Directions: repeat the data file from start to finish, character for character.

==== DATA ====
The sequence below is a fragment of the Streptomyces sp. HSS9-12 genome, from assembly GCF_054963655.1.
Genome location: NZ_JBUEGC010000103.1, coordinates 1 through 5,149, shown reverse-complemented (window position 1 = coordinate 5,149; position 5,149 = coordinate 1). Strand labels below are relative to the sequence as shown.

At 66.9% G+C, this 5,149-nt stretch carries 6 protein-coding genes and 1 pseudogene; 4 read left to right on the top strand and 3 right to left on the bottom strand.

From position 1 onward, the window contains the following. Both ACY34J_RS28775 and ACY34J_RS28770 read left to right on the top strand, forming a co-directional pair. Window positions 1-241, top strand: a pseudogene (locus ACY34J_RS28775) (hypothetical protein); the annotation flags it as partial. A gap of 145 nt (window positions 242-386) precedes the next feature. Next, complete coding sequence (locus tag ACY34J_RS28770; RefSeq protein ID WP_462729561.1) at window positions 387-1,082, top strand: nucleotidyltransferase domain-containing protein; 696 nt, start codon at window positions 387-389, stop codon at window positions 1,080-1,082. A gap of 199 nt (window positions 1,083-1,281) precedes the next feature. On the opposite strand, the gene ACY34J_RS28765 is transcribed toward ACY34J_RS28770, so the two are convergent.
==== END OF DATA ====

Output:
The sequence below is a fragment of the Streptomyces sp. HSS9-12 genome, from assembly GCF_054963655.1.
Genome location: NZ_JBUEGC010000103.1, coordinates 1 through 5,149, shown reverse-complemented (window position 1 = coordinate 5,149; position 5,149 = coordinate 1). Strand labels below are relative to the sequence as shown.

At 66.9% G+C, this 5,149-nt stretch carries 6 protein-coding genes and 1 pseudogene; 4 read left to right on the top strand and 3 right to left on the bottom strand.

From position 1 onward, the window contains the following. Both ACY34J_RS28775 and ACY34J_RS28770 read left to right on the top strand, forming a co-directional pair. Window positions 1-241, top strand: a pseudogene (locus ACY34J_RS28775) (hypothetical protein); the annotation flags it as partial. A gap of 145 nt (window positions 242-386) precedes the next feature. Next, complete coding sequence (locus tag ACY34J_RS28770; RefSeq protein ID WP_462729561.1) at window positions 387-1,082, top strand: nucleotidyltransferase domain-containing protein; 696 nt, start codon at window positions 387-389, stop codon at window positions 1,080-1,082. A gap of 199 nt (window positions 1,083-1,281) precedes the next feature. On the opposite strand, the gene ACY34J_RS28765 is transcribed toward ACY34J_RS28770, so the two are convergent.